But the staff at DuPage Pads, which was founded in 1985, believes that the solution to homelessness is more complex than providing individuals with food and shelter. That is why they couple their efforts to provide interim and permanent housing with support services that will help individuals work toward becoming self-sufficient. These vital support services enable the individuals to receive case management and life coaching and employment support such as job coaching and engagement with employers – effectively stopping the cycle of homelessness.

As they say on their website, “DuPagePads IS the solution to end homelessness – because when someone believes in you, everything can change.”

DuPagePads offers 31 sites across Dupage County, grouped around the three commuter rail lines. They have a bed capacity of 160 every winter night and 120 each summer night with some sites dedicated to individuals and other set aside for families, said Carol Simler, executive director. They also offer 94 supportive housing apartments throughout the county so that in recent years, with case management services, DuPagePads has been able to reduce clients’ average shelter stay from 57 nights to 45 nights, she noted.

Last year they served 1233 individuals, 71 percent of whom were people whose last known address was within the county.

“We work to rapidly re-house our clients, most of whom suffer from drug addiction, mental illness or other disabilities,” Simler said. “A few years ago we received a $50,000 donation that we are using to help clients put down the necessary security deposits and pay their first month’s rent. By getting these people into permanent homes, we are saving the taxpayers of DuPage County $3.5 million per year because they aren’t going to jail or to emergency rooms.”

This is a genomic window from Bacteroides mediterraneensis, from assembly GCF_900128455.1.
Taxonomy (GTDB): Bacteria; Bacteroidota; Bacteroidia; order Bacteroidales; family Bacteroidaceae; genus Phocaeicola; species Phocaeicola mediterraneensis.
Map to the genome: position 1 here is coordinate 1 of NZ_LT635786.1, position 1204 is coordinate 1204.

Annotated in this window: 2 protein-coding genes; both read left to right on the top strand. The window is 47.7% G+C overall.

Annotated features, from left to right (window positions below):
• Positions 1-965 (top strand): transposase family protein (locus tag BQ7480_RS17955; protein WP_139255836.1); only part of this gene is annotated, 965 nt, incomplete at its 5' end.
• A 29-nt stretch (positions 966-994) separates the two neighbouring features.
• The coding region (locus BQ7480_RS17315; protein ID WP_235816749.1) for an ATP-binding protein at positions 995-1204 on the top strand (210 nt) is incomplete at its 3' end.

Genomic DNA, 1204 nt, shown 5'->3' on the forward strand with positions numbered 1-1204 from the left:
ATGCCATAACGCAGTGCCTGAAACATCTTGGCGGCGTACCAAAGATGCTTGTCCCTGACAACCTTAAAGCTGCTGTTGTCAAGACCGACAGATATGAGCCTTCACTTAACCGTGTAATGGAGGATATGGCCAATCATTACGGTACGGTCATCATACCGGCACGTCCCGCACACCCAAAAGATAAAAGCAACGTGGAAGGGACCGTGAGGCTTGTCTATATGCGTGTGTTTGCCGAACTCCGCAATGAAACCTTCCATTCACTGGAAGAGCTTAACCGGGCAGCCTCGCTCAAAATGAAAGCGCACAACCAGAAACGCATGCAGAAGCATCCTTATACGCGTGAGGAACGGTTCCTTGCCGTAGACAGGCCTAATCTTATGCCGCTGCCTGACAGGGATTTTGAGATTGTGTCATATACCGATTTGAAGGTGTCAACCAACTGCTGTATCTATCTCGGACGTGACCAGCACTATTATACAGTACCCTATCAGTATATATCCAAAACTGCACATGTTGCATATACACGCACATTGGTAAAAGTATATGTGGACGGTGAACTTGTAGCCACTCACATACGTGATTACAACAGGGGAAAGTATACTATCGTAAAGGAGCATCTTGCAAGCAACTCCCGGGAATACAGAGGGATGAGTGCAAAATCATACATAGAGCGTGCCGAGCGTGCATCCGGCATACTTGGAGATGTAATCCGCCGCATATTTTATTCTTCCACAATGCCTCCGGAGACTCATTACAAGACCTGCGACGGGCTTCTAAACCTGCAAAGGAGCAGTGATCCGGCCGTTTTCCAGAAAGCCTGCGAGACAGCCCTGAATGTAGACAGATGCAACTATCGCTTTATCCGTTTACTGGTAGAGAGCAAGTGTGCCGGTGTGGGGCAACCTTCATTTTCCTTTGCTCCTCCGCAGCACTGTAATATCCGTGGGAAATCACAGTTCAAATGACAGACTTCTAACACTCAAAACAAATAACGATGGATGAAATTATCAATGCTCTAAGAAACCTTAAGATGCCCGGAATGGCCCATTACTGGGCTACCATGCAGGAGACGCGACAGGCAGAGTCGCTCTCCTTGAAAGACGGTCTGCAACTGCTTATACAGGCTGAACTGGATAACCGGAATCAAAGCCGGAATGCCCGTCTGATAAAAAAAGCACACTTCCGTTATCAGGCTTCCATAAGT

DuPagePads has also instituted a six-week medical respite education program to help the homeless who are ill or injured learn to manage their chronic diseases like diabetes, heart disease and arthritis and stay out of costly emergency rooms. In addition, their staff has recently been trained to address the debilitating effects of trauma because, especially in children, it can lead to mental illness and substance abuse later in life, Simler said.

“We work with over 50 health and human services agencies, 160 congregations and over 4,000 volunteers to help our homeless integrate into the community,” she added. “We are their coaches and cheerleaders.”